There’s A Simple Secret To Keeping Futurama’s Humor Fresh

Matt Groening's and David X. Cohen's animated sci-fi comedy series debuted just in time for the end of the millennium — on March 28, 1999. It ran for four seasons before its cancelation by Fox in 2003. That was meant to be the last word on "Futurama." Farewell, friend.

After five years of wound-licking and brainstorming, "Futurama" returned in 2008 with four feature length, straight-to-video movies ("Bender's Big Score," "The Beast with a Billion Backs," "Bender's Game," and "Into the Wild Green Yonder"), each one constructed like a four-part mega-episode. Those movies were meant to be the final hurrah for "Futurama." It was a good run, compadre. Vaya con Dios.

But, wouldn't you know it, Comedy Central saw some potential in resurrecting a recognizable cult property and began airing new seasons of "Futurama" in 2011. The show was granted three additional full seasons on Comedy Central before being once again canning the show and finally letting it go in 2013. It was a nice 14 years of life. Good night, sweet "Futurama." And flights of angels sing thee to thy rest.

A decade after the show's tertiary cancelation, new episodes of "Futurama" will be arriving on Hulu in 2023. Like Jason Voorhees, the undying "Futurama" staggers relentlessly forward. 

After so many years and so many lives, how do the writers on "Futurama" keep coming up with fresh jokes? During a 2018 interview with Comics Online, conducted at that year's San Diego Comic Con, Groening, actor John DiMaggio (Bender, and many others), and writer Josh Weinstein revealed there was always only ever one rule: Can the writers make each other laugh?

Shut Up And Make It Funny

Groening doesn't seem concerned with a target audience or a demographic. That sort of thinking can drive a writer insane, as it's going to be just as impossible to please a niche audience as it is to appeal to a universal one. As such, "Futurama" seems to have long ago adopted the practice of aiming to please the "Futurama" writers. If a room of kooky math nerds and sci-fi weirdos can laugh, it gets in the show. Oh, and if DiMaggio thinks it's funny. That, too, appears to be an important bellwether. As Groening said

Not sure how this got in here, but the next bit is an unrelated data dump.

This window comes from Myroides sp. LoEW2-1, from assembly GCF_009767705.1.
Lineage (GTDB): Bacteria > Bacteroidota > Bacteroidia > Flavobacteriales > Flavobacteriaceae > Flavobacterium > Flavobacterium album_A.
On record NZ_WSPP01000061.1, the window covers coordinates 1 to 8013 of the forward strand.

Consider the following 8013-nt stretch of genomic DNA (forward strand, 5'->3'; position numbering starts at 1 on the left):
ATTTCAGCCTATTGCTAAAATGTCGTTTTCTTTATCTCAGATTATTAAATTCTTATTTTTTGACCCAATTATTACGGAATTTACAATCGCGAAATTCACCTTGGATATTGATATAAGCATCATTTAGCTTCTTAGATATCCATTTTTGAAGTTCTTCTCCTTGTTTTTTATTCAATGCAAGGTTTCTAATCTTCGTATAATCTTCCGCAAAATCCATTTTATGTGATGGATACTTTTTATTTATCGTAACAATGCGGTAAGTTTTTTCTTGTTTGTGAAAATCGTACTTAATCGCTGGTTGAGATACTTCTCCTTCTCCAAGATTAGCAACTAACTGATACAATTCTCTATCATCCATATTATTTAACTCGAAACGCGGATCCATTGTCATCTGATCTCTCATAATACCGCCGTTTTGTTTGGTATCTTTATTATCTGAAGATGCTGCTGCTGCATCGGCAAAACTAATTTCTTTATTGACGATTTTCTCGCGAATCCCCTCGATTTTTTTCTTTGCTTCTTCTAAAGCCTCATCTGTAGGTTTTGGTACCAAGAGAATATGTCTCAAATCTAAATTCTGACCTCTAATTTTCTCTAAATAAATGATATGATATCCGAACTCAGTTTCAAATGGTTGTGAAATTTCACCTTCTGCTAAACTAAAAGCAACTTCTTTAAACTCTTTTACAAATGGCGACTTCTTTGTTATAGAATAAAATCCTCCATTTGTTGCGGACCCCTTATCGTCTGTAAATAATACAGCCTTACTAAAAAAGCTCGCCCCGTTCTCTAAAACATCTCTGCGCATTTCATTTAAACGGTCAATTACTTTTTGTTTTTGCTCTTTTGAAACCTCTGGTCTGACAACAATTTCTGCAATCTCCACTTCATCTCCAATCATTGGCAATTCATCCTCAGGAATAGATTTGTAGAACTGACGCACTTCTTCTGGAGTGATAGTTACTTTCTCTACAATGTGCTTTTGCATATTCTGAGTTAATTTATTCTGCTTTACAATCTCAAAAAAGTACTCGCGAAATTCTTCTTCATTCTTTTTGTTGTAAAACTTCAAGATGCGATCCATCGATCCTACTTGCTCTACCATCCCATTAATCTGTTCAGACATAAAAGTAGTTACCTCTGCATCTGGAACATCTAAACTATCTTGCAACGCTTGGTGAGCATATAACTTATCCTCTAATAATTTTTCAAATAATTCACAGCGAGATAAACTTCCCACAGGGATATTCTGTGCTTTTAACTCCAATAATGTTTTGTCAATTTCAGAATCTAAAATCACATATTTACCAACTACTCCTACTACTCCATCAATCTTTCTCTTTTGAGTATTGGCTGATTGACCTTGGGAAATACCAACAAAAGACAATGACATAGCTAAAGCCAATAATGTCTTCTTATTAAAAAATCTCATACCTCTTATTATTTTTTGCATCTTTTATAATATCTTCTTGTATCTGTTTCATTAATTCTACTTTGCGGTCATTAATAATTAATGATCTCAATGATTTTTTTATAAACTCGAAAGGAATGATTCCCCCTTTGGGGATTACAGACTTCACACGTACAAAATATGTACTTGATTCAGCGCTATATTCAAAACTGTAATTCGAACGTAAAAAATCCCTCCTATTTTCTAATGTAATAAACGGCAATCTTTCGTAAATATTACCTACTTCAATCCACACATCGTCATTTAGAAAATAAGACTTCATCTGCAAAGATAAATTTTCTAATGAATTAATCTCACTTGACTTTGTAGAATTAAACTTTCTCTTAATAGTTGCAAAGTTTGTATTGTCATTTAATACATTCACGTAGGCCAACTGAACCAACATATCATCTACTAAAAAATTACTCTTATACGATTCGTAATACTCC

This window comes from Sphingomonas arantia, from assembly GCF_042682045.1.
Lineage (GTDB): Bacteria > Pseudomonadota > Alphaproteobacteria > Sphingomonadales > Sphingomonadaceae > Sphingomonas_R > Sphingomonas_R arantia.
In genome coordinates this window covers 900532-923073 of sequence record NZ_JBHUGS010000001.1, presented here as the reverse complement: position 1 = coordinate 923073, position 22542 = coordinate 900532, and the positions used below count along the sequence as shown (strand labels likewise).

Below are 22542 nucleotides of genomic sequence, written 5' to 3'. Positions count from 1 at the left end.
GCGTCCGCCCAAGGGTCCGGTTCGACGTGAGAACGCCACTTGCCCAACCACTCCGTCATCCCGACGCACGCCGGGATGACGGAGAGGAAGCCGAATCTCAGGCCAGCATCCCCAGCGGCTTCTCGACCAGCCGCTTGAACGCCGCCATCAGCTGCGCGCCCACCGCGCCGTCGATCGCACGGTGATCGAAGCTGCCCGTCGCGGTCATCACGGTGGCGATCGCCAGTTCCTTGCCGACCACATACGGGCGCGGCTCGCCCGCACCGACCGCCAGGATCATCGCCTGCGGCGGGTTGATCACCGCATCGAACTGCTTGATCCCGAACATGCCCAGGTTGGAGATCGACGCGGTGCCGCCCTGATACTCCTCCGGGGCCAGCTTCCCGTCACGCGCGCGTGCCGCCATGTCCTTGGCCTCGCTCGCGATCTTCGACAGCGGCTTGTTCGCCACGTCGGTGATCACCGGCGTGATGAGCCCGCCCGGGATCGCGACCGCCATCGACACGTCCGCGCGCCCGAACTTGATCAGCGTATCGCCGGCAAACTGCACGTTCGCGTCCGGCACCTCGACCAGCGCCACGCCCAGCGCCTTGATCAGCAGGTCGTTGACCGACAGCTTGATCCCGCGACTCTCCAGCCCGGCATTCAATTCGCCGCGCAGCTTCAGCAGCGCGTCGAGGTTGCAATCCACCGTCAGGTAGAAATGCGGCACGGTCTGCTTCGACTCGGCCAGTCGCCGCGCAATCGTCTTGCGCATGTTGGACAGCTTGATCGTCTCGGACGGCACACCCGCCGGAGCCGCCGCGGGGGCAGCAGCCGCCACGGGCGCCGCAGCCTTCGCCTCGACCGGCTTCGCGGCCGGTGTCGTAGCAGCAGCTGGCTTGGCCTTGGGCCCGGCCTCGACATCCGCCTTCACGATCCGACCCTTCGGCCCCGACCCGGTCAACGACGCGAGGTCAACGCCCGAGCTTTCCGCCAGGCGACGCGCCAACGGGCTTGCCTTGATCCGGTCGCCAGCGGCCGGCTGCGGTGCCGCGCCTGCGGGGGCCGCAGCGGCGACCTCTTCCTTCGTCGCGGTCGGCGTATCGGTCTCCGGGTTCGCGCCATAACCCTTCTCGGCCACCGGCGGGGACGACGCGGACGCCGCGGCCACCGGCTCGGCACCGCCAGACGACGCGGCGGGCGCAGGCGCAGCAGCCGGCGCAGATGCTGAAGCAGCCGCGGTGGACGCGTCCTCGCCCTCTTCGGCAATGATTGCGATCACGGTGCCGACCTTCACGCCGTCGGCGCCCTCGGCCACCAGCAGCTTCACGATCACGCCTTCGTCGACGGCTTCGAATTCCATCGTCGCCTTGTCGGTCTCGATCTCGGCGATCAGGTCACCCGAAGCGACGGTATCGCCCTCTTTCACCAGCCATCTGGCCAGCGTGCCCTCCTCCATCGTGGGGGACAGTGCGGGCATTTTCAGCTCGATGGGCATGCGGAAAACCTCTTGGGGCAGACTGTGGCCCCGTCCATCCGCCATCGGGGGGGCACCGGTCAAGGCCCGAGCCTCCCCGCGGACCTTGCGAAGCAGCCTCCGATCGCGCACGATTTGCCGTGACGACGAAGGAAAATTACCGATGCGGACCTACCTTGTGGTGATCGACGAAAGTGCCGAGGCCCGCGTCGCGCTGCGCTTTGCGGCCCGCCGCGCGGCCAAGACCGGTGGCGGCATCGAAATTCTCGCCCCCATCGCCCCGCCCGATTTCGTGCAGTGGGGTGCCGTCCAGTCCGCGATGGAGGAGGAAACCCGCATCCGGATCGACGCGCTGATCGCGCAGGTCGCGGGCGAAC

"The secret is, honestly, we try to make each other laugh. And the fun thing is that the writers are trying to make each other laugh when we're writing the show. We try to do some designs that have some kind of wit and fun to them. And then our favorite thing is when we have our table read when we can bring the script for the first time and sit down with the actors and they perform it. And when you can make John DiMaggio laugh, at somebody else's joke, it's like it's heaven."

Those who are familiar with DiMaggio's voice knows what Groening is talking about. DiMaggio has a wonderful catalogue of big, booming, hearty voices that has served him well on shows like "Futurama," "Adventure Time," "Samurai Jack," "Batman: The Brave and the Bold," and "The Animated Tales of GWAR." A genuine DiMaggio laugh sounds amazing, and knowing you were the one to elicit it must be one of the more blissful feelings a writer can experience.

The Actors Paying It Back

DiMaggio, however, also pointed out that the actors on "Futurama" would also feel responsible for honing the already-brilliant writing into something even more perfect. Weinstein, in the interview, briefly admitted that the "Futurama" writers were indeed trying to make DiMaggio laugh, but DiMaggio wanted to stress that he wants the writers to giggle at the actors as well. The interplay allows for an intense devotion to the joke, all but ensuring that at least some audiences members might find it funny as well. DiMaggio explains: 

"There's another thing. As the actors, we're just trying to impress the writers. They hand us this gold and we just gotta buff it, we gotta melt it, we gotta make it into statues you know? It's just this beautiful mind meld when you get down to it, when you're doing an animated show. So many parts have to fit together. When they do, it's magic. It's great. 'Futurama' was a well-oiled machine, out of the gate."

DiMaggio also admits that, after so many bloody incarnations, familiarity didn't breed contempt, but an instinct about the way the writers and actors will construct a joke. After a long enough time, it seems that the cast and the creatives are merely on the same wavelength. Eventually, the writers could write to DiMaggio's strength, and DiMaggio just knew how to deliver those oddball sci-fi jokes. He said:

"The familiarity is key and knowing–already having the idea of the jokes that are gonna come out how we all tell those jokes and how we've been telling those jokes in the past and how we keep, you know, it's just sick."

"Futurama" will return in 2023. Probably also 2030, 2041, 2043, and 2077.

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The post There's A Simple Secret To Keeping Futurama's Humor Fresh appeared first on /Film.